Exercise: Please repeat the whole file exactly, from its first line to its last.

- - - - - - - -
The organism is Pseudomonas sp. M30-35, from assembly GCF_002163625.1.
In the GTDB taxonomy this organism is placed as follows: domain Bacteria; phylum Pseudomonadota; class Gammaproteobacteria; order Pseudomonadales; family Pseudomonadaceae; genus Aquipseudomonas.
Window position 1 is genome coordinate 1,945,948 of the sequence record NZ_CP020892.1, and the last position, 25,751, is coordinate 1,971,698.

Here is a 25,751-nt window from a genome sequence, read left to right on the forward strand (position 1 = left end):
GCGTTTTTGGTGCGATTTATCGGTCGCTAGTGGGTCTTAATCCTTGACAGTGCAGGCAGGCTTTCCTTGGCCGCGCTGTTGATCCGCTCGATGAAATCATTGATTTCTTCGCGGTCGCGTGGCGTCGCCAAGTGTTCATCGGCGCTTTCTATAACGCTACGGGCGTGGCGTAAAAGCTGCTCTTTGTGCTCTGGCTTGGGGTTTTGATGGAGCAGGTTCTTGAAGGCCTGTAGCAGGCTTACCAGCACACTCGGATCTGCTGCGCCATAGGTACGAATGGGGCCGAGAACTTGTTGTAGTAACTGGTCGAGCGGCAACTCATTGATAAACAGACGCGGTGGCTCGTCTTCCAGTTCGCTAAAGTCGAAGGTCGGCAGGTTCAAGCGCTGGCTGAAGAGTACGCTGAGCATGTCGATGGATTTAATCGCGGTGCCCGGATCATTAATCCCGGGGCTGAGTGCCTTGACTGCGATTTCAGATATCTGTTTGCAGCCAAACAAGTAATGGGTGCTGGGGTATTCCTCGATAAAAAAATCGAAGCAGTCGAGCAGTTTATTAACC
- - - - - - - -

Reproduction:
The organism is Pseudomonas sp. M30-35, from assembly GCF_002163625.1.
In the GTDB taxonomy this organism is placed as follows: domain Bacteria; phylum Pseudomonadota; class Gammaproteobacteria; order Pseudomonadales; family Pseudomonadaceae; genus Aquipseudomonas.
Window position 1 is genome coordinate 1,945,948 of the sequence record NZ_CP020892.1, and the last position, 25,751, is coordinate 1,971,698.

Here is a 25,751-nt window from a genome sequence, read left to right on the forward strand (position 1 = left end):
GCGTTTTTGGTGCGATTTATCGGTCGCTAGTGGGTCTTAATCCTTGACAGTGCAGGCAGGCTTTCCTTGGCCGCGCTGTTGATCCGCTCGATGAAATCATTGATTTCTTCGCGGTCGCGTGGCGTCGCCAAGTGTTCATCGGCGCTTTCTATAACGCTACGGGCGTGGCGTAAAAGCTGCTCTTTGTGCTCTGGCTTGGGGTTTTGATGGAGCAGGTTCTTGAAGGCCTGTAGCAGGCTTACCAGCACACTCGGATCTGCTGCGCCATAGGTACGAATGGGGCCGAGAACTTGTTGTAGTAACTGGTCGAGCGGCAACTCATTGATAAACAGACGCGGTGGCTCGTCTTCCAGTTCGCTAAAGTCGAAGGTCGGCAGGTTCAAGCGCTGGCTGAAGAGTACGCTGAGCATGTCGATGGATTTAATCGCGGTGCCCGGATCATTAATCCCGGGGCTGAGTGCCTTGACTGCGATTTCAGATATCTGTTTGCAGCCAAACAAGTAATGGGTGCTGGGGTATTCCTCGATAAAAAAATCGAAGCAGTCGAGCAGTTTATTAACC